"Physical Anthropology- 101"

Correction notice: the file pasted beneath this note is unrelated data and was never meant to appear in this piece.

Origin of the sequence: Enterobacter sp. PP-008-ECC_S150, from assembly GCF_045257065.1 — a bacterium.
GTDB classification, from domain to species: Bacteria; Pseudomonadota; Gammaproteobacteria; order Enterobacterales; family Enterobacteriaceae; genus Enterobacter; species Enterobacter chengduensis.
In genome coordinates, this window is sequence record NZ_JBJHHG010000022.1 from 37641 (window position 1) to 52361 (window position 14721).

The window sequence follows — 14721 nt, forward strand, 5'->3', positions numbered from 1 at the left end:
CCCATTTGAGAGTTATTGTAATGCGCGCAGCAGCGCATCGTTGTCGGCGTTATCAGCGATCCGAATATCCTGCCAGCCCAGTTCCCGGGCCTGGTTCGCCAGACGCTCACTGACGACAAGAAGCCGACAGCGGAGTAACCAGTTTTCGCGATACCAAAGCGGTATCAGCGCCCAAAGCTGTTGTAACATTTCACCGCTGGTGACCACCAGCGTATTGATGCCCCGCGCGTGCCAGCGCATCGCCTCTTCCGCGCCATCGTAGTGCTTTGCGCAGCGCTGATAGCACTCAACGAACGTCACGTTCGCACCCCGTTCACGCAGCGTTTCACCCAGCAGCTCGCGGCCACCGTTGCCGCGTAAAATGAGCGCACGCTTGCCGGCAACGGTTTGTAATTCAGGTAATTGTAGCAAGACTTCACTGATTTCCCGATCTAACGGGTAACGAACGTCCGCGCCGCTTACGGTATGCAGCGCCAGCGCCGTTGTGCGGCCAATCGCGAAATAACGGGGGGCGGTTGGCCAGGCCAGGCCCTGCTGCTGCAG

Physical Anthropology- 101 ****************************** M. Leonor Monreal Fullerton College ****************************** Notes & Assignments 1 Physical Anthropology Questions By K. Markley Are the following statements true or false? Write an F or T next to each question (you will NOT be graded on this exercise). 1. Science can be used to explore any question that humans have. At this time there is enough evidence for scientists to state absolutely that UFO’s do not exist. 2. The age of the earth is some 4.5 million years old. 3. Charles Darwin’s theory of natural selection has undergone so many revisions and changes since he first put it forth in 1859 that he would hardly recognize it today. 4. Fittness, in Darwinian terms, refers only to differential reproductive success. The most “fit” individuals are those who produce more offspring than others within their group. It does not necessarily have anything to do with size, strength or intelligence. 5. All life on earth is made up of the same DNA bases, adenine, guanine, thymine and cytosine. In general, it is the sequencing and number of each base in a sequence that codes for all of the different life forms on earth including bacteria, flowers, trees, dogs, and humans. 6. Females are more likely than males to be red-green colorblind. 7. The completion of the Human Genome Project has shown that aggression is a genetic trait coded for in human genes. 8. Orangutan’s are monkeys. 9. Humans are unique in both their physical and behavioral features as compared to other primates. 10. Baboons, an old world monkey, have been shown to make “friends” with each other and to form alliances, just like humans 11. All scientists agree that there are only two sexes in the species Homo sapiens. 12. Racial categories of humans are social constructs. There is no way to definitively divide humans into biological races. 13. Human’s co-existed with dinosaurs (cartoons don’t lie!) 14 Neanderthals co-existed and interbred with early modern Homo sapiens 15. The oldest “human-like ancestors” in the fossil record are some 4.5 million years and they are considered “human-like” because of their big brains. 16. Forensic anthropologists can determine the lifestyle, sex, and approximate age an individual was when they died by examining skeletal remains. 17. All Christian theologians and churches state that you cannot accept evolutionary theory and still be a good christian. 18. In Europe there is not, for the most part, a creation/evolution debate. This debate is primarily an American phenomena. 19. Evolutionary theory can explain the origin of life on earth. 20. Evolution is only a theory (and therefore not a fact). 2 M. Leonor Monreal Physical Anthropology 101 KEYTERMS Natural Selection: defined as a “process of evolutionary change based on differential reproductive success (fitness) of individuals w/in a species” Key components of natural selection: Variation: variation exists in all individuals, individual’s traits vary within populations – for instance individuals vary in their size, ability to resist disease, their color, etc. Competition: exists between individuals within a population for survival. Competition exists between individuals over access to food, the ability to avoid predators, ability to evade disease, etc. Environment or nature “selects” desirable traits: we know an individual has been “selected” if they are more successful reproductively. Differential reproductive success is the basis by which individuals “fitness” is measured. Fitness: Fittest individuals produce highest number of offspring, differential reproductive success Inheritance: Traits are inherited by offspring Environments change: therefore the traits that are positive or selected for today may not be positive or selected for in another environment. Natural selection results in: populations changing over time- as individuals within the populations change. Over enough time new species will form- speciation As regards Natural Selection, keep in mind: Selection operates at the individual level- selection of individuals based on the traits that they possess Populations evolve- not individuals. It is populations that change over time as individuals with the most advantageous traits are “selected” and produce offspring that have their traits. Natural Selection is not progressive- it doesn’t lead to more perfect organisms, it selects for traits that are “positive” in a particular environment, in relation to reproductive success, it does not have any particular direction or teleology Natural Selection is not foolproof- extinction is the norm o Variation must be present to be selected o There must be time for selection to occur- if environmental change is too sudden or too drastic it won’t work 3 M. Leonor Monreal Physical Anthropology 101 By K. Markley This is a general outline of what you need to know for the section on genetics. To make the best use of this information, read your text, attend class and take notes and then use this as an outline for key concepts and understandings. Genetics: study how traits are transmitted from one generation to the next. The study of genetics informs us as to where variation comes from and how inheritance works. The genetic code, carried by DNA, is basically a set of instructions for the production (or synthesis) of proteins from amino acids. Cells: The basic unit of life in all living organisms is the cell. Humans start life as a single cell. An adult human being is comprised of some 1,000 billion cells. Cell division and replication of the somatic cells is responsible for our growth as a human being. There are two basic types of cells that we are concerned with in this class. o Somatic cells, which comprise the body tissue, muscle, bone, skin, nerves, etc. that make up our body. Each of our somatic cells contains all 23 pairs of our chromosomes. o The sex cells or gametes are the cells of reproduction (eggs and sperm). The sex cells contain only half of our chromosomes DNA resides in the nucleus of the cell, carries the genetic code and directs cellular functions. DNA is the genetic material of all life on earth. Structure of DNA is a double helix or twisted ladder. The sides of the ladder are made up of sugar and phosphate units and the rungs of ladder composed of the four nucleic acids; o cytosine-C, guanine-G, adenine-A, and thymine-T. o The four nucleic acids combine in a very specific way, A only with T and C only with G. o This is the key for the ability of DNA to direct cell division, cell replication and protein synthesis. o All life on earth is made up of these four DNA bases. Cell division and replication: during this process enzymes split the rungs of the “ladder” in half. The helix unwinds and the exposed bases of the ladder rungs attract the appropriate complementary bases. Thus an exact copy of the cell is produced. Mitosis: cell division of somatic cells, produces 2 exact daughter cells. This is an ongoing process in the body. Mitosis works for repair and growth (nails, hair, bone marrow, etc. constantly replicating). Each somatic cell (if there is no problem or error in the replication) contains all 23 pairs of an individuals chromosomes. Meiosis: cell division where sex cells are produced (gametes; sperm & eggs). During meiosis the cells undergo an extra round of division. The result is that the sex cells contain only 23 chromosomes. The number of chromosomes are halved during meiosis. Genetic diversity (variation) is enhanced thru meiosis. In the production of each gamete or sex cell there is a 50/50 chance as to which one of their pair of chromosomes they pass onto to their offspring. Meiosis is a powerful source to reshuffle the existing variation in the parental generation. Each human has some 8 million possible combinations of their chromosomes for their offspring thru meiosis. 4 M. Leonor Monreal Physical Anthropology 101 Protein Synthesis: is the process by which the genetic code puts together proteins in the cell. For this process DNA “splits” and attracts mRNA (in RNA uracil replaces thymine), mRNA completes the production of proteins in the ribosomes where the “message” is decoded. tRNA reads the “message” to produce amino acids and then proteins. Proteins, in large part, make up what we are (bone, muscle, hemoglobin, enzymes, etc.). Protein synthesis is the assembly of chains of amino acids (codons) into functional proteins. This process is directed by DNA, using RNA. Think of the DNA bases as being the letters of an alphabet and there are only 4 letters (A, T, C, and G). Each word in the DNA alphabet is only 3 letters (these “words” are called codons). There are only 20 possible words formed with the 4 letters (the 20 amino acids are the 20 words). The “words” or amino acids combine in various sequences and quantities to form the hundreds of thousands of proteins that make up a human being. Feature Analogue Meaning Base (A, T, C, G) letter Codon word amino acid gene sentence protein Genes are portions of the DNA molecule that code for specific traits (proteins, or portions of a protein). Humans have some 30,000+ genes. These genes code for hundreds of thousands of proteins. Each gene resides at a specific location on a chromosome (locus) and each individual receives two “genes” or alleles at each location, one from each parent. Locus- Genes unique location on chromosome Alleles-alternative forms of gene- there are always two alleles at each locus Genotype: alleles possessed by organism Phenotype: physical expression of alleles Homozygous: having two of same allele Heterozygous: having two different alleles Alleles come in various forms and this impacts their expression in the individual Dominant: allele expressed phenotypically Recessive: allele not expressed unless both alleles are recessive co-dominance: expression of both alleles in an organism (the ABO blood system is an example with A and B being co-dominate in their expression) incomplete dominance: occurs when a recessive allele does have some phenotypic effect, the recessive allele is not completely “masked” by the dominant allele (tay sachs is an example) Example: one trait that all “normal” humans have is earlobes, which come in two different forms, either “free hanging” or “attached.” If your earlobes are “free hanging” then the base of your earlobe is not attached to your neck, if your earlobe is “attached” then the base of your earlobe is attached to the base of your neck. The trait is coded for by one gene. Either alternative for the trait- either free hanging or attached is dictated by an allele. The allele for free hanging is recessive. Therefore an individual who has two recessive alleles (ee) is free hanging. An individual who has one of each allele (Ee) is attached and an individual who has two dominant alleles (EE) is also attached. 5 M. Leonor Monreal Physical Anthropology 101 Alleles: Each individual has only two alleles at each locus (inheriting one allele from each parent). Even though there are only two alleles at each locus, depending on the trait there may be anywhere from only two alleles possible for a trait (ear lobes), three alleles possible (A, B, O blood system) to thousands of alleles (HLA system works to reject foreign tissue). Keep in mind at each locus we only have two alleles. Traits can be determined by one or more genes and can be impacted by the environment monogenic traits: one gene, one effect (hitchhikers thumb) polygenic traits: two or more genes for one effect, often influenced by environment (skin color) pleiotropy: single gene for multiple traits (albinism) Human traits can be both polygenic and pleiotropic. Chromosomes are strands of DNA in the nucleus of the cell which contain the genetic info for inheritance. Each species has a specific number of chromosomes. All “normal” humans have 23 pairs of chromosomes, 46 total (23 from each parent). Keep in mind that genes reside at specific locations on the chromosome. Autosomes are chromosomes 1-22 and they contain most all of the genetic info for our physical characteristics except sex determination. Sex Chromosomes: are X & Y. Females have two X chromosomes and thus have a matching pair for all of their chromosomes. The X chromosome is large and codes for some physical traits, some 300+ genes have been identified on the X chromosome. Males have an X & Y chromosome, therefore males do not have a matching pair for their sex chromosomes. The Y chromosome is small and for the most part codes for “maleness.” Since males do not have a matching pair of sex chromosomes this makes them more susceptible to traits that reside on the X chromosome. Principles of Inheritance Segregation: during meiosis chromosomes segregate (& therefore allele pairs segregate) o 50% chance for parent to pass on either chromosome (this is what is represented in the punnett squares, you are displaying the 50/50 chance for what the offspring will receive from their parents) Independent Assortment: genes on separate chromosomes are inherited independently, it is chromosomes that segregate during meiosis not individual genes Linkage: genes on same chromosome are inherited together, because it is chromosomes that segregate during meiosis Crossing Over: exception to linkage, during meiosis portions of chromosome pairs break off and cross over and are then recombined (recombination) Variation is increased through: Segregation, independent assortment, crossing over & recombination 6 Frequently Asked Questions- FAQ’S What is DNA? Deoxyribonucleic acid. It’s a molecule that controls the structure of proteins and is the primary carrier of genetic (hereditary) information. What is a Gene? There are many different ways to define a “gene.” For this course we will be using the term gene as a sequence of DNA that codes for a particular protein or regulates the expression of a protein What do Proteins have to do with Genes? Genes store the recipe for making proteins. We are basically made up of proteins and proteins do the work of the body: they generate energy, fight infection, digest food, form hair, etc. Each protein in the body is made from a gene by a translation of the genetic code (the DNA base sequences) What is a Genome? The complete set of genes carried by an individual. This analogy might help you better understand: the human genome is like a book which contains 23 chapters (chromosomes), and each chapter contains several thousand paragraphs (genes), each paragraph is made up of words (codons, amino acids), each word is written in letters (nucleic bases- adenine, thymine, cystosine, guanine) What is “junk DNA”? The majority of DNA does not code for proteins and until fairly recently it was thought that this DNA did nothing and so was labeled “junk.” Current research is showing that junk DNA does cause some impacts, it can work to minimize or increase the impact of a protein or trait. Characteristics of DNA Code Code is universal: the same triplet code (three bases that code for an amino acid) is present in all life on earth. o Humans share some 200 genes that they share with bacteria o Some 75% of our genes are shared with birds (we shared a common ancestor with birds some 310 million years ago) Code is triplet: each amino acid is specified by sequence of 3 bases Code is continuous w/out pauses: there is no separation from one amino acid (codon) to another, so if a base is deleted then entire frame is moved, drastically altering the “message” downstream for other successive codons o Change in one base is a “point mutation” o Code has “periods” to stop translation Code is redundant: there are 20 amino acids, and 4 DNA bases which makes for 64 possible triplets (w/3 stop messages), so there are 61 codons specifying 20 amino acids o Many amino acids coded for by more than one codon- (valine= UAA, UAG, UGA) o Redundancy helps if there is a change or mutation in the code it makes it less likely there will be drastic consequences 7 Things to keep in mind During meiosis parents pass on 50% of their chromosomal complement Punnett squares are used to calculate percentages for the possibility of what offspring will inherit with the union of parents chromosomes or gametes Offspring can express traits not expressed in parents (due to recessive alleles) Humans have pairs of all autosomes (22 from each parent, 44 total), females have a pair of sex chromosomes (two X’s, one from each parent), males have one X & one Y chromosome (males more likely to get conditions passed on X chromosome) Punnett Squares Work to show the possibilities for offspring. The outside of the punnett square reflects the alleles that the parents possess for a particular trait. It is a fifty-fifty possibility as to which allele each parent passes onto their offspring (through the process of meiosis). The inside of the square reflects the possibilities for their offspring. 8 Genetics Exercise: Protein Synthesis and Sickle-Cell Anemia Protein synthesis is the process by which the genetic code puts together proteins in the cell. DNA, residing in the nucleus of the cell contains the blueprint for each specific protein. The four letters or “bases” in the DNA “alphabet” (adenine-A, thymine-T, cytosine-C, and guanine-G) combine in various sequences and quantities to form “words” or codons. Codons are made up of three “letters” or bases (A, T, C, G) and they form amino acids. Each amino acid is made up of three letters. There are 20 different amino acids which combine in various sequences and quantities to formulate the hundreds of thousands of proteins that make up human beings. The genetic code is redundant in that each amino acid can be coded for in more than one way (e.g. lysine can be coded for by TTT or TTC). Hemoglobin is a protein made up of two chains of amino acids. There is a mutation that occasionally occurs in the second chain of hemoglobin. This mutation changes one of the bases (A, T, C, G) and results in the formation of an abnormal protein. Individuals that have this abnormal protein have a condition called sickle- cell anemia. Sickle-cell anemia results in the red blood cells becoming distorted and rigid (sickle shaped) and small clots are formed which deprive the cells of oxygen. Below are the first twelve amino acids that make up the second chain in the hemoglobin molecule. The mutation that causes sickle cell resides in this part of the protein. Below is the sequence of amino acids for normal hemoglobin (each amino acid is indicated by the first three letters of its name): VAL-HIS-LEU-THR-PRO-GLU-GLU-LYS-SER-ALA-VAL-THR Assume you are a researcher studying sickle-cell anemia. You have been given two unlabeled samples of DNA sequences. One is from a healthy individual, and one is from an individual with sickle-cell anemia. Using the table of amino acids (below) and the sequence of amino acids for normal hemoglobin (above), determine which strand is normal and which codes for the abnormal hemoglobin. (HINT: Remember that a codon is a series of three nucleotide bases that code for a particular amino acid). Leucine: AAT, AAC, GAG, GAC Proline: GGA, GGG, GGT, GGC Lyseine: TTT, TTC Serine: AGA, AGG, AGT, AGC Valine: CAT, CAG, CAA, CAC Histidine: GTA, GTG Alanine: CGG, CGA, CGG, CGT Glutamic Acid: CTT, CTC Threnine: TGA, TGG, TGT, TGC DNA Sequences 1. Individual A: C A T G T A A A T T G A G G A C T T C T T T T T A G A C G G C A T T G A Amino acids: _____________________________________________________________________ 2. Individual B: C A T G T A A A T T G A G G A C A T C T T T T T A G A C G G C A T T G A Amino acids: _____________________________________________________________________ 3. Who is the healthy individual? ______________ 4. Who has sickle-cell anemia? ________________ 5. How did you make this determination? 9 Natural Selection & Lamarck Scenario’s Read the following two scenario’s and determine which one describes Lamarck’s Hypothesis of Inheritance of Acquired Characteristics and which one describes Darwin’s Theory of Natural Selection. Match the key components listed below to each (either Lamarck’s hypothesis or Darwin’s theory) by putting the appropriate number next to the description. Scenario #1 Two species of birds exist on Daphne Major in the Galapagos Islands. The cactus finches, which live off of the cactus on the island and the medium ground finch which survives by eating the seeds on the island. The beaks of the finches are instrumental in their ability to get food. The size and shape of the finches beaks determines what seeds that are able to crack and eat. All of the medium ground finches are very similar in their beak size and shape. A drought hits the island and there is no rain for 550 days. Most all of the smaller seed that the medium ground finches eat are consumed and the medium ground finches start dying off. The only seeds left are quite large and hard. Some of the medium ground finches are able to change their beak size and adapt to the changing environment. These finches adapt their beaks to be able to crack the only seeds that are left in the environment, large, hard seeds. The finches that are able to adapt their beaks are able to survive the change in their food source and live to produce offspring. The offspring of the surviving finches are born with larger beaks that their parents evolved. The population of medium ground finches is now different, the population now has larger beaks and are able to eat larger and harder seeds. Scenario #2 Two species of birds exist on Daphne Major in the Galapagos Islands. The cactus finches, which live off of the cactus on the island and the medium ground finch which survives by eating the seeds on the island. The beaks of the finches are instrumental in their ability to get food. The size and shape of the finches beaks determines what seeds that are able to crack and eat. The medium ground finches are highly variable in their beak size and shape. A drought hits the island and there is no rain for 550 days. Many of the seeds that the medium ground finches eat are eaten up and the medium ground finches start dying off. The only seeds left are quite large and hard. The medium ground finches that have larger beaks are able to crack the larger, harder seeds. The finches with smaller beaks are not able to eat these larger, harder seeds and they die. The finches with the larger beaks are able to live and reproduce offspring. Their offspring inherit their parents larger beaks. The population of medium ground finches is now different, the population now has larger beaks and are able to eat larger and harder seeds. Components of Lamarcks hypothesis 1. Environments change 2. Individuals bodies change in response to environmental change 3. Variation is created within an individuals lifetime 4. Variation created within an individuals lifetime is inherited by their offspring Components of Darwin’s theory 1. Variation exists (in traits, among individuals within a species) 2. Competition exists 3. Environment selects desirable traits, as evidenced by fitness (differential reproductive success) 4. Traits are inherited by offspring 5. environments change 6. Populations evolve over time 10 History of Life on Earth Geological history is backdrop for life on earth, geological time scale divided into eras of biological & geological activity that stretch over long periods of time, use boundaries to mark periods of devastation or mass extinctions, eras subdivided into periods, w/in periods epochs MYA- BP Geological Era Periods Mass Extinctions Life Forms 4,600-2,500- Archean Precambrian 3 BYA geological tumult died down, unicellular (4.6 - 2.5 bya) organisms everywhere, some photosynthesis, starts changing atmosphere, adding oxygen Proterozoic Precambrian 1.4-1.9bya find eukaryotic cells, 1.2 bya multicellular life (red algae-Canada), Siberia 1 bya 3000- (3 bya) Paleozoic Precambrian Prior to 600-700mya record sparse, intense heat/pressure destroyed most remains 550 mya Cambrian 545mya mass Ancestors of all modern animal groups appear + extinction- meteor? formation of many now extinct species 505 Ordovician 440mya- mass Seas- algae, invertebrates, 1st vertebrates (jawless extinction fishes) 435 Silurian First land organisms, plants (had stems, no leaves, roots) & animals resembling scorpions 410 Devonian 370mya most fish, Age of fishes; invertebrates, fish w/bone, cartilage, invertebrates die off land mostly barren-scorpions, millipedes, invertebrates 360 Carboniferous Age of Amphibians: sea animals spending more time on land 1st 4 limbed animals- mixed adaptations for water & land-Acanthostega (fin on tail like fish, hips/legs/ toes, ribcage not strong enough to support internal organs out of water, but footprints showed brief land ventures, flat feet to move thru water w/8 toes) earth- insects, plants flourished on land, huge ferns, Coal Age (produced coal of today) 290 Permian 250mya-95% of Mass extinctions- 95% of terrestrial, sea organisms marine species reptiles gone- egg laying animals appear- extinct Cotylosaurs gave rise to dinosaurs, mammals, reptiles, birds 240 Mesozoic Triassic First mammals 205 Jurassic Dinosaurs everywhere 138 Cretaceous Flowering plants spread in diversity, triceratops flourished (cockroaches of cretaceous) 65 Cenozoic Paleocene Tertiary epoch Extinction of dinosaurs other marine life & mammals proliferate - diverse hoofed mamals, many marsupials, egg-laying monotremes 65mya- mass (ancestor to platypus), placental mammals appear, extinction event primate like animals appear 54 Eocene First primates- primitive prosimians 38 Oligocene Anthropoid evolution 25 Miocene Radiation of early apes 5 Pliocene First hominids, first members of genus Homo 1.65 Pleistocene Quaternary Evolution of genus Homo epoch .01 recent Humans develop agriculture, industry, explore space Stephen Gould perspective: With the appearance of each new type of animal we call it “The Age of Fish, The Age of Dinosaurs” and don’t discuss that many of the previous forms of life in existence continue to exist and often proliferate. For instance “the most salient feature of life has been the stability of its bacterial mode from the beginning of the fossil record until today and, with little doubt into all future time so long as the earth endures. This is truly the “age of bacteria” as it was in the beginning, is now and ever shall be.” Bacteria occupy a wider domain of environments and span a broader range of biochemistries than any other group. They are adaptable, indestructible, and astoundingly diverse. 11 Physical Anthropology-Hardy Weinberg Sample Problem L. Monreal 1. Evolution (definition): 2. Hardy-Weinberg Equilibrium Formula This formula is a tool researchers can use to document evolution occurring within a population. Researchers go into a population, select a trait for study and determine the genotype frequencies for that trait within the population. These “observed genotype frequencies” are then plugged into the Hardy- Weinberg formula (p2 + 2pq + q2=1) and the formula gives the “expected genotype frequencies” for this population under a hypothetical condition of no change. These “expected genotype frequencies” are hypothetical because populations are always being impacted to some degree by the processes of evolution. Comparison between the “observed” and “expected” genotype frequencies documents the change the population is undergoing and allows us to speculate as to what is going on in the population. 3. The Hardy Weinberg Equilibrium formula gives the expected genotype frequencies in a population in a hypothetical condition of no change. Why are these “expected” genotype frequencies of no change said to be hypothetical? 4. Steps to use the Hardy-Weinberg Equilibrium formula Determine the OBSERVED GENOTYPES for all individuals (3 options: homozygous dominant, heterozygous, homozygous recessive) Calculate the OBSERVED GENOTYPE FREQUENCIES for all individuals (divide the total for each genotype into the total number of individuals in the population for the three genotype frequencies) Calculate the total number of dominant alleles and the total number of recessive alleles for the population and then calculate the ALLELE FREQUENCIES for both the dominant and recessive alleles (dividing the total number of each type of allele into the total number of alleles for the population) Plug the allele frequencies into the Hardy-Weinberg formula. Use “p” to represent the dominant allele frequency and “q” to represent the recessive allele frequency. Hardy Weinberg Equilibrium formula: p² + 2(p)(q) + q² = 1 Your figures must add up to 1, to represent all possibilities. The resulting numbers will give you the EXPECTED GENOYPE FREQUENCIES p² = AA (homozygous dominant) 2 (p)(q) = Aa (heterozygous) q² = aa (homozygous recessive) Plug the EXPECTED GENOTYPE FREQUENCIES into your table and compare the expected genotype frequencies with the observed genotype frequencies. Remember the expected genotype frequencies are what you would expect to find if the population was not undergoing any change 5. What can the Hardy Weinberg Equilibrium model tells us? 6. For EACH process of evolution what information do we need to be able to speculate as to how allele frequencies can change over time (in relation to each process)? Mutation Gene Flow Gene Drift Natural Selection Sexual Selection 12 Sample problem: The Nacirema have a population of 98 individuals. They live in a secluded valley that is accessible only to travelers on foot. Visitors must hike for three days through rugged terrain to reach the Nacirema (they are rarely visited by anyone.) The Nacirema subsist by foraging for foods that grow naturally in the environment, hunting for small animals and diving for clams & shrimp (these are high status foods). Roving physical anthropologist Rosa Rodriguez and her research assistants are the first visitors the Nacirema have had in 3 years. Rosa examines the entire population to determine their genotypes for ear wax. As you recall ear wax comes in two forms, wet, brown, sticky and dry, gray and brittle, the dry ear wax is inherited as a recessive. Ear wax was chosen as a trait for study because the Nacirema really do not like the wet, sticky variety and they want to know what is going on with their population. The Nacirema find the wet, sticky earwax gross and it is hard to keep their kids ears clean. Rosa finds 27 individuals with dry ear wax and 36 individuals who are heterozygous for the trait and 35 individuals who are homozygous dominant. geno- number of observed expected total number total number type individuals genotype genotype of dominant of recessive frequencies frequencies alleles alleles EE Ee ee Total number of alleles= p = frequency of dominant alleles p= q = frequency of recessive alleles q= Expected genotype frequencies: p² + 2(p)(q) + q² = 1 Is change occurring in this population? What can we speculate as to what is happening in this population (you must list and address all of the five processes that can affect a change in allele frequencies over time)? 13 Hardy Weinberg Allele Frequencies should remain static unless there are processes that work to cause them to fluctuate. The Theory of Evolution has shown that the only processes that can work to change allele frequencies are: mutation, gene flow, gene drift, natural selection and sexual selection (an aspect of natural selection). So, if there are fluctuations in allele frequencies we must look to these processes to ascertain what is causing the fluctuations in allele frequencies. The Hardy Weinberg gives us a formula to see if change is going on in a population and to speculate which processes are interacting to change allele frequencies. The goal of using the Hardy Weinberg is to gain insight into how the processes of evolution work to change populations over time. Keep in mind we are only looking at one trait at a time. Mutation: “random change in the genetic code” it’s spontaneous & occurs at a regular rate o introduces variation to be selected for or against, rare for any given locus and can’t change allele frequencies more than 1% gene flow “random exchange of alleles between populations” introduces variation into populations but doesn’t change allele frequencies more than 1% o can be stopped: with geographic isolation or reproductive isolating mechanisms (or partially by cultural barriers in humans) gene drift “random fluctuation of alleles from one generation to the next” (punnett squares) o always occurring, can lead to big changes in allele frequencies in populations under 100 (sampling error, gamate sampling) o in large populations, sampling error is eliminated and there cannot be large changes in allele frequencies natural selection “selection based on differential reproductive success” can lead to big change allele frequencies o selection only occurs for traits that impact reproductive fitness, environment (niche) is a determining factor, how does the trait interact with fitness and with the niche of the organism? Can we speculate that the trait under study is impacting the ability of the individual to survive, to out-compete others in their population? sexual selection “selection of mates based on phenotypic traits” selection is always taking place based on phenotypic differences o sexual selection involves female choice (females generally invest much more into offspring than males, so they make their choice based on the health, genetic “superiority” of the male) and male competition (males access to females is regulated by other males, they compete with other males to get access to females) o how does the trait under study impact the organism phenotypically? To what degree would mate choice be impacted by this trait? To what degree would male competition be impacted by the trait? 14 Physical Anthropology – Hardy Weinberg Homework L. Monreal Hardy Weinberg Problems: These problems will be graded in class and are due on the date listed in your class schedule. You may handwrite the table for each problem (neatly, legibly) but you must type your answers For each of the following problems set up and fill in a Hardy Weinberg table and then answer the following questions for each problem: state whether change is occurring list each of the processes of evolution and then speculate (with EACH process) as to whether or not it could be working to change the allele frequencies in the population. State whether or not each process could be changing the allele frequencies either to a small or large degree and why you would speculate that the process of evolution can change the allele frequency. Sample problems- to be done in class Population under study: The Dorje are a community of 98 individuals living in a secluded commune in Nepal. They live in a harsh environment where cold, wind, rain, and snow are frequent and severe especially in the winter months. The Dorje survive by foraging for food and hunting for small game animals and so they spend a great deal of time outdoors. The trait under study is hairy nostrils (very hairy!). Hairy nostrils are a dominant condition. Genotype distribution: HH= 35, Hh= 36, hh= 27 Population under study: 923 coyotes. Trait under Study: color variation within this population called “mottled coloring.” This population of coyotes have learned to adapt to suburban conditions, often taking food left out for domestic pets. The coyotes traditionally have had a grayish brown coat color but lately quite a number of these coyotes have been observed with a mottled coat of various colors. This mottled coloring often makes it difficult to tell that the animal is a coyote. Mottled coloring has been determined to be a dominant trait. Genotype Distribution: MM= 200, Mm= 93, mm=630 Homework Problems 1. Population under study: 98 humans. Trait under study: sneezing fits in bright sunlight. The population is located on a small oasis on the edge of a large desert. The population faces frequent threats from roving bands of guerilla’s who will kidnap and/or kill the inhabitants if they find them. The people move frequently to keep themselves safe. They frequently trade goods with other populations of nomads like themselves. Sneezing fits in bright sunlight is a recessive trait. Genotype Distribution: SS= 35, Ss= 36, ss= 27 2. Population under study: 80 individuals who have agreed to take part in a multi-generational study to give insights into social group relations. These individuals are isolated in a self-contained environment for the duration of the study, which is expected to take 100 years. The population is responsible for growing their own food and periodically they have had significant problems with some crops. Brussel sprouts are one of the few vegetables that they have been able to grow consistently. Trait under study: ability to taste PTC. The individuals who have this trait find brussel sprouts to be very bitter tasting. The ability to taste is a dominant trait. Genotype distribution: TT= 20, Tt= 52, tt= 8 3. Population under study: 1158 humans. Trait under study: the large toe. This population resides in an isolated area of the Andes Mountains and survive by foraging for food, hunting small animals and maintaining small gardens. For several generations there have been a number of individuals born with an especially large, strong big toe. The individuals born with the extra large big toe are very adept at climbing steep walls to retrieve condor eggs for food (these eggs are highly valued for both food & status), however they have not been very good hunters or foragers. Having an extra large big toe is a dominant trait. Genotype distribution: TT= 255, Tt= 276, tt= 627 15 Physical Anthropology- Primate Report K. Markley The answers to the following questions must be typed. The due date for this assignment is in your class schedule. You may study with other students as you work to answer these questions. However, you must put the answers into your own words. The first two questions come from the Park text and class lecture, the rest of the questions come from articles in the Annual Editions text. 1. Define Socioecology and give one example of how it is used to analyze and predict primate behavior. 2. Define Sociobiology (all the components) and give one example of how it is used to analyze and predict primate behavior. 3. Machiavellian Monkeys: A) What is “tactical deception”? B) What role does the author’s research into primate deception play in our understanding of the evolution of the human brain? C) What are the three key things that the authors see as being connected to society? 4. What are friends for?: A) What are the assumptions as regards female and male behaviors in regards to mating in the “dominance hypothesis”? B) What is the question the author explores in this paper? C) What are the three ways in which the author’s findings (from nonhuman primates) challenge the popular scenarios for the evolution of female/male relationships? 5. Dim Forest, Bright Chimps: A) what are the differences in hunting, tool use, and food sharing between the Tai chimps and the Gombe chimps (be specific)? 6. Mothers’ & Others: A) what is “cooperative breeding,” and what does a species need to become “cooperative breeders,” B) Are humans “cooperative breeders”? C) What is the critical variable for infants to develop into “healthy” empathetic adults? 7. What’s Love Got to Do With It?: A) List three traits or adaptations that early humans shared with Bonobo’s, B) What is a key difference that the author notes now exists between bonobo’s and humans. 8. The Myth of the Coy Female: A) What is the author’s main point in the article? B) List three aspects of the author’s reasoning and data that is used to back up her opinion 16 Primate Studies: there are two major “theoretical” orientations used to explain and analyze primate behavior. Socioecology looks at the relationship between the environment and behavior. It is understood that animals interact with their environment and it impacts their behavior. The “environment” includes quantity and quality of food, predators, seasonal variation, etc. Intra- species differences (differences within species) can be explained in relationship to the environment. Sociobiology states that natural selection selects not only for physical traits but also for behavioral traits. Different behavioral traits are selected for in males and females because they have different strategies for reproductive fitness. See your text (Park text) for an outline of the key components of sociobiology and the different reproductive strategies for females and males. Primates: You need to know the 5 major groupings of non-human primates below and the key differences between them. You will also need to know key features of all of the great apes. 1. Prosimii: primitive primates, marginalized today, wet nose, often nocturnal, claw on one digit, scent glands (lemurs, lorises, tarsiers), more specialized than other primates 2. New World Monkeys: arboreal, prehensile tails, no estrus, little/no sexual dimorphism, dental formula: 2-1-3-3 (incisors, canine, pre-molars, molars), Mexico, central/south America 3. Old World Monkeys: more diverse environments, tropics to snow, more behavioral diversity, sexually dimorphic, females show estrus, arboreal & terrestrial, no prehensile tail, dental formula: 2-1-2-3 (same dental formula as both apes and humans). 4. Lesser Apes: gibbons, siamongs, Smaller body & brain size, Southeastern Asia, fruit eaters, brachiators, “monogamous”, territorial 5. Great Apes- the four groups below comprise the great apes Orangutans: Southeast Asia, Indonesia, arboreal, sexually dimorphic, males 200lbs, females 100lbs, solitary, primarily frugivores Gorillas: West Africa (forest areas), Central Africa (mountain area), sexually dimorphic, males 400lbs, females 200lbs, terrestrial, knuckle walkers, groups: one-male (silverback) multiple females,& offspring, vegetarians, shy Chimpanzee’s: equatorial Africa, mild sexual dimorphism, quadropedal knuckle walkers, varied diet (fruit, leaves, nuts, hunt for small mammals), partially arboreal, bonded males core of community, females show estrus, (fluid communities 50+) Bonobo’s: south Zaire only, physically leaner than chimps, more arboreal, varied diet, bonded females core of group, females continuous estrus Differences between monkeys & hominoids (apes & humans are classified as hominoids) Hominoids: physical differences compared to monkeys. Hominoids do not have a tail, generally have a larger body size, a larger relative & absolute brain size, a longer period of dependency & learning, a larger & stronger collar bone, a flexible shoulder joint and different limb lengths (monkeys limbs are all of the same general length). 17